Executing things concurrently and in parallel, using either Grand Central Dispatch or NSOperations

Grand Central Dispatch

The low-level (C) API to handle parallelism and concurrent operation. (Use Operation Queues whenever possible, though)

Executing in Parallel

DispatchQueue.concurrentPerform is a class-level func that takes the amount of iterations, and a block for the work to do. It blocks the calling thread and executes that block as much as possible. It works as an efficient parallel for-loop.

When possible, use a large amount of iteration, so as to use as much of the system as possible.

Concurrency Concerns

Use system trace in instruments to debug concurrency performance.

e.g. too many threads trying to acquire the same lock.

  • Look using an unfair lock os_unfair_lock, instead of something like DispatchQueue.sync (which is a fair lock). unfair locks are subject to waiter starvation, whereas fair locks aren’t.
  • Look at lock prioritization, make sure that e.g. the main thread isn’t waiting on access to a resource locked by a lower priority thread.

How DispatchQueue.sync works

Given the following lines of code, what happens? What is printed?

let queue = DispatchQueue(label: "myLabel")

queue.async { print("1") }
queue.async { print("2") }
queue.sync { print("3") }

So, what happens is that the thread will execute, print a, enqueue the first operation to the queue, print b, enqueue the second operation to the queue, print c, enqueue a placeholder for the third operation and wait until the queue is drained.
Now, some async worker thread comes along and runs the first two operations. (1 and 2 are printed). Then, it transfers ownership of the queue to the calling thread and runs the third operation ( 3 is printed). Finally, the block caused by calling queue.sync is resolved and d is printed.

So, this is what’s printed:


Monitoring Events

Use DispatchSource.

Solving the readers-writers problem

The Readers-writers problem is a classic concurrency problem where where you want to allow as many threads as necessary to read a piece of memory, but to block them from reading while the memory is being mutated. Solving this with grand central dispatch is ridiculously easy. You create a concurrent dispatch queue (pass in attributes: .concurrent when you initialize it), and whenever you want to change the value, you use the .barrier work item flag to allow all other access to finish up, block new access to the variable, and finally write to the underlying piece of memory.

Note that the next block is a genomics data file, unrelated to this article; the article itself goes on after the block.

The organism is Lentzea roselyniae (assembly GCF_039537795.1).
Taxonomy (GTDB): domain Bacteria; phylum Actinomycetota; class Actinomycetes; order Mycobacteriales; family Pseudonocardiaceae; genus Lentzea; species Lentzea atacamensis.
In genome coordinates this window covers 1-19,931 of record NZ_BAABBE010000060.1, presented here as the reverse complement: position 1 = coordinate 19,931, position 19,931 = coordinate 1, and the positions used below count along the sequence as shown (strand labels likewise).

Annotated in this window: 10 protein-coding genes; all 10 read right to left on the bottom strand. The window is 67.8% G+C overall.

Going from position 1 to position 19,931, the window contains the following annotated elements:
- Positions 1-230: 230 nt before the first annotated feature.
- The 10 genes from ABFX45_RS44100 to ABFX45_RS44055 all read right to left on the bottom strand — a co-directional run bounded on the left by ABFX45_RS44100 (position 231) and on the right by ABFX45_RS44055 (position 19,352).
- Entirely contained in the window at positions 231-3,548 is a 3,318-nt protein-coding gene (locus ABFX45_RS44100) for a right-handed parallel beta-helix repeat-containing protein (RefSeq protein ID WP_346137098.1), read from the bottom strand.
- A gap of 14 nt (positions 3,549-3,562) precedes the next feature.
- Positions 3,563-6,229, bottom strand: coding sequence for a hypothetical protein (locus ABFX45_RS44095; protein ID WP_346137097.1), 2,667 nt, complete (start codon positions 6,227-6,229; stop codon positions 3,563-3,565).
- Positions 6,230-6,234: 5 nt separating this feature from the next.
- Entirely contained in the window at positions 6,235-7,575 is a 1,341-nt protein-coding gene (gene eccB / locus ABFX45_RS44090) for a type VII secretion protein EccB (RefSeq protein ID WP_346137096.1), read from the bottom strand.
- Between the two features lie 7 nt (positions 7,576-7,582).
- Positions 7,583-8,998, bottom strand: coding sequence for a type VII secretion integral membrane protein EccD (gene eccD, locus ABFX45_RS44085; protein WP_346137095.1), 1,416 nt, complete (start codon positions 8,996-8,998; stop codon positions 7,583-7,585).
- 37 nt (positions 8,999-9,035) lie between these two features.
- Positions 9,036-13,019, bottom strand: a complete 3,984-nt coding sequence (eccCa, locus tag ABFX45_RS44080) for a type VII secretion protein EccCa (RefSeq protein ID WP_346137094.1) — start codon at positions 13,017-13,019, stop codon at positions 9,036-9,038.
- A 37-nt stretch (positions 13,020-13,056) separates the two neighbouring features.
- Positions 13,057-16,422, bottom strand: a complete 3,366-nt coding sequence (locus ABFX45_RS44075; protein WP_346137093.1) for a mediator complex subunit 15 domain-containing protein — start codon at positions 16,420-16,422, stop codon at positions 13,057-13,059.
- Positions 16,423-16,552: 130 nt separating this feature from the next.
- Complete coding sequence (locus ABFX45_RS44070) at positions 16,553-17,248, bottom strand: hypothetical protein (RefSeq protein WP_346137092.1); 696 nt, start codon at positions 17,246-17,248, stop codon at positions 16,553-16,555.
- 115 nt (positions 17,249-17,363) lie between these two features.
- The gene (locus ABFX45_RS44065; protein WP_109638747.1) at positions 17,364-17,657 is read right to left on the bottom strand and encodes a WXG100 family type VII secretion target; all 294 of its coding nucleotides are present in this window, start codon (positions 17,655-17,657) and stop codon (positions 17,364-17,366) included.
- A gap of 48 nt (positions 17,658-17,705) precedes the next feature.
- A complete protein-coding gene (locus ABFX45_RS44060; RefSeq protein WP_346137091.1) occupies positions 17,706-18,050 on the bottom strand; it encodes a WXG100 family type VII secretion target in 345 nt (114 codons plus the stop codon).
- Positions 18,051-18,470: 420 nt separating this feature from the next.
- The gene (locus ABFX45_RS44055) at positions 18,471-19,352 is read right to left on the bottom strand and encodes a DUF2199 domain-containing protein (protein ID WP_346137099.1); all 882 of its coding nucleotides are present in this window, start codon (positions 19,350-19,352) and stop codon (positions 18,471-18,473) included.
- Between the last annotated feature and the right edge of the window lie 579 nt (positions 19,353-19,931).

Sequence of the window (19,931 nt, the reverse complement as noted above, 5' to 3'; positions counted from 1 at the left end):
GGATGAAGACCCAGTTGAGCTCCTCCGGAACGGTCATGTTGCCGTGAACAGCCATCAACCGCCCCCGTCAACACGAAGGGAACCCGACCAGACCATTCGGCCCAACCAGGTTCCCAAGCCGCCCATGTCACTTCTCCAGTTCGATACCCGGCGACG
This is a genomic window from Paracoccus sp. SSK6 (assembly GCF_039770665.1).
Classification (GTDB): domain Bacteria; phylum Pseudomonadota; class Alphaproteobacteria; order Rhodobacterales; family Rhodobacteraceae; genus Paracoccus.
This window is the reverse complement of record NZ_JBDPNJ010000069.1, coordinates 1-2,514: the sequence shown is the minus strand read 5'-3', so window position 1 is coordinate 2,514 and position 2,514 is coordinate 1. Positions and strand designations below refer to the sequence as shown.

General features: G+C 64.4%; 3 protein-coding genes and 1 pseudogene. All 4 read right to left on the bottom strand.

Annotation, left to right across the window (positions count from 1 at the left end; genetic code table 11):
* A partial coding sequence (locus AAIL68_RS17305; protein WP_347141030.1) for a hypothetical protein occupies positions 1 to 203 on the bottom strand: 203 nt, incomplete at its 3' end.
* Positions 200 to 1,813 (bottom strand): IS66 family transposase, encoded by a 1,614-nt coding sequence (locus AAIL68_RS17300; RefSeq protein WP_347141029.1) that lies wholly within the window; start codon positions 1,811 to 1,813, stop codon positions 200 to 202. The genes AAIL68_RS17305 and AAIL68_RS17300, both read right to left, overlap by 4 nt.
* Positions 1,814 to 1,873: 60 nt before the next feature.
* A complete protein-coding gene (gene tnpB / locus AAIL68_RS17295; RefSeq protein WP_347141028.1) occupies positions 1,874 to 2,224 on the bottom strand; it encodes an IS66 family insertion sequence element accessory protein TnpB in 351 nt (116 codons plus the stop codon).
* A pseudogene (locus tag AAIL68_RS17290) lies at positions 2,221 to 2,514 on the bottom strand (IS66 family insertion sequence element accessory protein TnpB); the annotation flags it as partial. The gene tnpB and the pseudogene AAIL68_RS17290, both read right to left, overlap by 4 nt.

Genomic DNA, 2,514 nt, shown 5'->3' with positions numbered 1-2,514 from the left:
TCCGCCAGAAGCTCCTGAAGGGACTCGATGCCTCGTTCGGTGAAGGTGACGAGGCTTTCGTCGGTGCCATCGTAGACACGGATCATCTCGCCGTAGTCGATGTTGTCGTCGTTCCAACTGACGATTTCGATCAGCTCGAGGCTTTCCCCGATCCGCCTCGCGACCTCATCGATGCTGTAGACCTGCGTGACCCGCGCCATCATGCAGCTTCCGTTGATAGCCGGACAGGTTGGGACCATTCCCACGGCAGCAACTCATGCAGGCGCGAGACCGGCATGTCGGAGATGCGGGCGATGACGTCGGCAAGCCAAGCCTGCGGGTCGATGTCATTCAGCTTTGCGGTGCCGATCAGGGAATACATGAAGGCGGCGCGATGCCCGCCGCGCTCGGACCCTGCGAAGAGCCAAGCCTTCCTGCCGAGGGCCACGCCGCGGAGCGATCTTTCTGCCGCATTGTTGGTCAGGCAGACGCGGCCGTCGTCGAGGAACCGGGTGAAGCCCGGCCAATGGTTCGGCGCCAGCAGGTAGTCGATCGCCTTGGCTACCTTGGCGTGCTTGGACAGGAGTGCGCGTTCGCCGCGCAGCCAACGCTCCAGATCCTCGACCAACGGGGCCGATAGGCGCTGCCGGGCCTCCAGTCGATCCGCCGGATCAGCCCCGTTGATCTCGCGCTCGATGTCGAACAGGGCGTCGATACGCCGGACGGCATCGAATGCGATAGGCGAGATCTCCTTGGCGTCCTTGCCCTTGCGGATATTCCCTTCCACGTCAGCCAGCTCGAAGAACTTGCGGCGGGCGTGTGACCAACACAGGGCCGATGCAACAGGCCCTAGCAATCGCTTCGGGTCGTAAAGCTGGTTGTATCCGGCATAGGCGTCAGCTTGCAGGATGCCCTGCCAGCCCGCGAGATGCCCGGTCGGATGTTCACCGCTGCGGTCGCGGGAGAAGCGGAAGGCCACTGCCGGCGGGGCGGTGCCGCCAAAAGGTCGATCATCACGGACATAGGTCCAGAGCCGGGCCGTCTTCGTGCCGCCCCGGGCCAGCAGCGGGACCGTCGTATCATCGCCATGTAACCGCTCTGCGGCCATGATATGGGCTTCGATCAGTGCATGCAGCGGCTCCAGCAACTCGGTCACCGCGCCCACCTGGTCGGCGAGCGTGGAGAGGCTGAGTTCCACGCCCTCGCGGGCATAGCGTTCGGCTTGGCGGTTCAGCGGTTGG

For example, this class will manage a piece of threadsafe memory in a performant manner.

import Foundation

class Threadsafe<T> {
    private var _value: T

    private let syncQueue = DispatchQueue(label: "com.rachelbrindle.threadsafe", attributes: .concurrent)

    var value: T {
        get {
            return syncQueue.sync {
                return self._value
        set {
            self.syncQueue.sync(flags: .barrier) {
                self._value = newValue

    init(_ startValue: T) {
        self._value = startValue

Operation and OperationQueue

The higher-level (Cocoa) API to handle arranging and executing work. Whenever possible, you should operate on this level, for testability reasons.



As the docs note, there are four things to override for your asynchronous swift subclass:

  • -start()
  • isAsynchronous
  • isExecuting
  • isFinished

And that you must send KVO notifications for the 2 properties (usually isAsynchronous is hardcoded to be true, so sending KVO for that is a non-issue).

Sending KVO means sending -willChangeValue(forKey:), then changing the value, then sending -didChangeValue(forKey:), see the following sample implementation:

class MyAsyncOperation: Operation {
    override func start() {
        self.willChangeValue(forKey: "isExecuting")

        someAsyncWork {
            self.willChangeValue(forKey: "isExecuting")
            self._isExecuting = false
            self.didChangeValue(forKey: "isExecuting")

            self.willChangeValue(forKey: "isFinished")
            self._isFinished = true
            self.didChangeValue(forKey: "isFinished")

        self._isExecuting = true
        self.didChangeValue(forKey: "isExecuting")

    override var isAsynchronous: Bool { return true }

    private var _isExecuting: Bool = false
    override var isExecuting: Bool { return !self.isFinished && self._isExecuting }

    private var _isFinished: Bool = false
    override var isFinished: Bool { return self._isFinished }

Last updated: 2020-06-16 11:43:11 -0700